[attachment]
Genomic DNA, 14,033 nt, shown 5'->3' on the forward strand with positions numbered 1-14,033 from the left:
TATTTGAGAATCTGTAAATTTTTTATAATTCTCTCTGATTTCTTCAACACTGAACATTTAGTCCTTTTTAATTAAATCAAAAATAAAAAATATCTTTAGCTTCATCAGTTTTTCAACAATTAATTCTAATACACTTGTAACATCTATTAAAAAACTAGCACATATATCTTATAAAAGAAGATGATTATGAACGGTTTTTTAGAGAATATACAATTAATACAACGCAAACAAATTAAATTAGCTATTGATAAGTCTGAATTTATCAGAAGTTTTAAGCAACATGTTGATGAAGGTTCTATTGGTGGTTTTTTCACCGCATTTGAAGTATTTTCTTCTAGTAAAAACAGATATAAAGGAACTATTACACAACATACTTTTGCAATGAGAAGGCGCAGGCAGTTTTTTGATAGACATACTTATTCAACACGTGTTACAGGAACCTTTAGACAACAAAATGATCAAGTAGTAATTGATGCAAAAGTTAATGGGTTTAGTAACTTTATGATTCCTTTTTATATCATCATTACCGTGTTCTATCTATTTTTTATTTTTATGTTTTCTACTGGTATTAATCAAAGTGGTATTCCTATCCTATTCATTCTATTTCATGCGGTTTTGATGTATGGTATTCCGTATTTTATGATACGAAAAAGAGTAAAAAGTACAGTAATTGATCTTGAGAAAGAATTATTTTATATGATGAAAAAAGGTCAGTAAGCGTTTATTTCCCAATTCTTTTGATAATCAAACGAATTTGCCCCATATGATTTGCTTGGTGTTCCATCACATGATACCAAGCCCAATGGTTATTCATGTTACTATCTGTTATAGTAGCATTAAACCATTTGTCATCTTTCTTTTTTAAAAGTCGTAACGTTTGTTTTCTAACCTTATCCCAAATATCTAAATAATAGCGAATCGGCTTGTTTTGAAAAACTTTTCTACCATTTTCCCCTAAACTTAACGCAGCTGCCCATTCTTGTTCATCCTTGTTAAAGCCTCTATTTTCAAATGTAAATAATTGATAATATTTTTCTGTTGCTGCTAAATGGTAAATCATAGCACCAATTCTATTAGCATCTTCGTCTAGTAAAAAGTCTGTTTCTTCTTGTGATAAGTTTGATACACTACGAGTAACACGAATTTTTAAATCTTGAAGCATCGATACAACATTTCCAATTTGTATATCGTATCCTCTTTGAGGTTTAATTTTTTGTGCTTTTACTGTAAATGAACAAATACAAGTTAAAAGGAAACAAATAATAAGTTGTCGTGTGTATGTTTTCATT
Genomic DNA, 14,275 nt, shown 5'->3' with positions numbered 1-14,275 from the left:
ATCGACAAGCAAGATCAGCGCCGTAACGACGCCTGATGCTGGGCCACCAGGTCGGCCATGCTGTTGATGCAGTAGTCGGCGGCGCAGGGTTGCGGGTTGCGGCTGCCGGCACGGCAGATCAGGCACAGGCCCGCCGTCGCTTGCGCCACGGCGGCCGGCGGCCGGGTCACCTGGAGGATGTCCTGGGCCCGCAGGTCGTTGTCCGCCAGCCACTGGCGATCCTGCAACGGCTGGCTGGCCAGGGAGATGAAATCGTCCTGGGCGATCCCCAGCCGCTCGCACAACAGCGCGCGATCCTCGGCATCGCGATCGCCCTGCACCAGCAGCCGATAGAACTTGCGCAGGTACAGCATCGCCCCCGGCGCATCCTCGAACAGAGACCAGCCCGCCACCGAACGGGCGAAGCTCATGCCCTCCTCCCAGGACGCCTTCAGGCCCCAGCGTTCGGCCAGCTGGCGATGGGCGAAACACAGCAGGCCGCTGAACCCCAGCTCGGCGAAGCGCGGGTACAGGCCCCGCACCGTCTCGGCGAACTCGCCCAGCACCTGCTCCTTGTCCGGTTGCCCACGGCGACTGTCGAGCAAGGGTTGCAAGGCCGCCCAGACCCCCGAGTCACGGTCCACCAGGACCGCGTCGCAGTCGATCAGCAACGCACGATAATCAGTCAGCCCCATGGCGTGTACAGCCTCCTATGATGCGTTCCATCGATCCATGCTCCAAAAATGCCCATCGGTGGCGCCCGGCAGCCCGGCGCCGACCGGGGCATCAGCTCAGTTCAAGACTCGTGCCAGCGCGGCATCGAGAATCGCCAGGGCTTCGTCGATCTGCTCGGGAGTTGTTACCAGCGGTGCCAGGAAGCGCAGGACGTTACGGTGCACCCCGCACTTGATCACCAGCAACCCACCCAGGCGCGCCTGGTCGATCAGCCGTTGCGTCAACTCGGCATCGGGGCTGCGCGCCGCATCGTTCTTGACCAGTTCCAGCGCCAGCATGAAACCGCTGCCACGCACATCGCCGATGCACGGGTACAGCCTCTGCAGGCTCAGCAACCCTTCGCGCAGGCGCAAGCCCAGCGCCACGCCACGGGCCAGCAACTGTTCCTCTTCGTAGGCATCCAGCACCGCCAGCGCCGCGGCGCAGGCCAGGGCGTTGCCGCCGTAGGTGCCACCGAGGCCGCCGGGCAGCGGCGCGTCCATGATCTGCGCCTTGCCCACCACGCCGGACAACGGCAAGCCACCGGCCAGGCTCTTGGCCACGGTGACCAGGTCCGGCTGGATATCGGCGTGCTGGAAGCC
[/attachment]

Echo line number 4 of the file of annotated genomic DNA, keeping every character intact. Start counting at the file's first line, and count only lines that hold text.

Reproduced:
ATCGACAAGCAAGATCAGCGCCGTAACGACGCCTGATGCTGGGCCACCAGGTCGGCCATGCTGTTGATGCAGTAGTCGGCGGCGCAGGGTTGCGGGTTGCGGCTGCCGGCACGGCAGATCAGGCACAGGCCCGCCGTCGCTTGCGCCACGGCGGCCGGCGGCCGGGTCACCTGGAGGATGTCCTGGGCCCGCAGGTCGTTGTCCGCCAGCCACTGGCGATCCTGCAACGGCTGGCTGGCCAGGGAGATGAAATCGTCCTGGGCGATCCCCAGCCGCTCGCACAACAGCGCGCGATCCTCGGCATCGCGATCGCCCTGCACCAGCAGCCGATAGAACTTGCGCAGGTACAGCATCGCCCCCGGCGCATCCTCGAACAGAGACCAGCCCGCCACCGAACGGGCGAAGCTCATGCCCTCCTCCCAGGACGCCTTCAGGCCCCAGCGTTCGGCCAGCTGGCGATGGGCGAAACACAGCAGGCCGCTGAACCCCAGCTCGGCGAAGCGCGGGTACAGGCCCCGCACCGTCTCGGCGAACTCGCCCAGCACCTGCTCCTTGTCCGGTTGCCCACGGCGACTGTCGAGCAAGGGTTGCAAGGCCGCCCAGACCCCCGAGTCACGGTCCACCAGGACCGCGTCGCAGTCGATCAGCAACGCACGATAATCAGTCAGCCCCATGGCGTGTACAGCCTCCTATGATGCGTTCCATCGATCCATGCTCCAAAAATGCCCATCGGTGGCGCCCGGCAGCCCGGCGCCGACCGGGGCATCAGCTCAGTTCAAGACTCGTGCCAGCGCGGCATCGAGAATCGCCAGGGCTTCGTCGATCTGCTCGGGAGTTGTTACCAGCGGTGCCAGGAAGCGCAGGACGTTACGGTGCACCCCGCACTTGATCACCAGCAACCCACCCAGGCGCGCCTGGTCGATCAGCCGTTGCGTCAACTCGGCATCGGGGCTGCGCGCCGCATCGTTCTTGACCAGTTCCAGCGCCAGCATGAAACCGCTGCCACGCACATCGCCGATGCACGGGTACAGCCTCTGCAGGCTCAGCAACCCTTCGCGCAGGCGCAAGCCCAGCGCCACGCCACGGGCCAGCAACTGTTCCTCTTCGTAGGCATCCAGCACCGCCAGCGCCGCGGCGCAGGCCAGGGCGTTGCCGCCGTAGGTGCCACCGAGGCCGCCGGGCAGCGGCGCGTCCATGATCTGCGCCTTGCCCACCACGCCGGACAACGGCAAGCCACCGGCCAGGCTCTTGGCCACGGTGACCAGGTCCGGCTGGATATCGGCGTGCTGGAAGCC